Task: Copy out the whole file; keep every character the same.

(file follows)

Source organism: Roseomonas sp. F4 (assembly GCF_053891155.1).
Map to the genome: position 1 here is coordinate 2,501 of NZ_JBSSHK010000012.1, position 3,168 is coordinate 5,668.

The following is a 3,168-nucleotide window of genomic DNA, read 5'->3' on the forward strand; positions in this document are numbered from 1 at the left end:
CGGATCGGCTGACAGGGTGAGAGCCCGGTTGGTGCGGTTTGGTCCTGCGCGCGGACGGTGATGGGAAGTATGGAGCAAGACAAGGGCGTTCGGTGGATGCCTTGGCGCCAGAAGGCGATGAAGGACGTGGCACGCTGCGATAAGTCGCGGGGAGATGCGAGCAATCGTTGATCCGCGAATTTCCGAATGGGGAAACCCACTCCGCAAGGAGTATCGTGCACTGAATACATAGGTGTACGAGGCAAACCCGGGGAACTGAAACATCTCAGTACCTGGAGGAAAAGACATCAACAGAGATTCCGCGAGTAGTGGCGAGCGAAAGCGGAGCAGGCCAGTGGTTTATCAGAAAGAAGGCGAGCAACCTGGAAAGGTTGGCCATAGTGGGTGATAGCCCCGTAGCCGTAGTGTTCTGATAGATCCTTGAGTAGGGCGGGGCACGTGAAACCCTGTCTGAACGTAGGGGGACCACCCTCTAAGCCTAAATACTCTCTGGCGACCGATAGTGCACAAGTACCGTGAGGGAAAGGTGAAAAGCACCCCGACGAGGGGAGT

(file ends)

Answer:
Source organism: Roseomonas sp. F4 (assembly GCF_053891155.1).
Map to the genome: position 1 here is coordinate 2,501 of NZ_JBSSHK010000012.1, position 3,168 is coordinate 5,668.

The following is a 3,168-nucleotide window of genomic DNA, read 5'->3' on the forward strand; positions in this document are numbered from 1 at the left end:
CGGATCGGCTGACAGGGTGAGAGCCCGGTTGGTGCGGTTTGGTCCTGCGCGCGGACGGTGATGGGAAGTATGGAGCAAGACAAGGGCGTTCGGTGGATGCCTTGGCGCCAGAAGGCGATGAAGGACGTGGCACGCTGCGATAAGTCGCGGGGAGATGCGAGCAATCGTTGATCCGCGAATTTCCGAATGGGGAAACCCACTCCGCAAGGAGTATCGTGCACTGAATACATAGGTGTACGAGGCAAACCCGGGGAACTGAAACATCTCAGTACCTGGAGGAAAAGACATCAACAGAGATTCCGCGAGTAGTGGCGAGCGAAAGCGGAGCAGGCCAGTGGTTTATCAGAAAGAAGGCGAGCAACCTGGAAAGGTTGGCCATAGTGGGTGATAGCCCCGTAGCCGTAGTGTTCTGATAGATCCTTGAGTAGGGCGGGGCACGTGAAACCCTGTCTGAACGTAGGGGGACCACCCTCTAAGCCTAAATACTCTCTGGCGACCGATAGTGCACAAGTACCGTGAGGGAAAGGTGAAAAGCACCCCGACGAGGGGAGT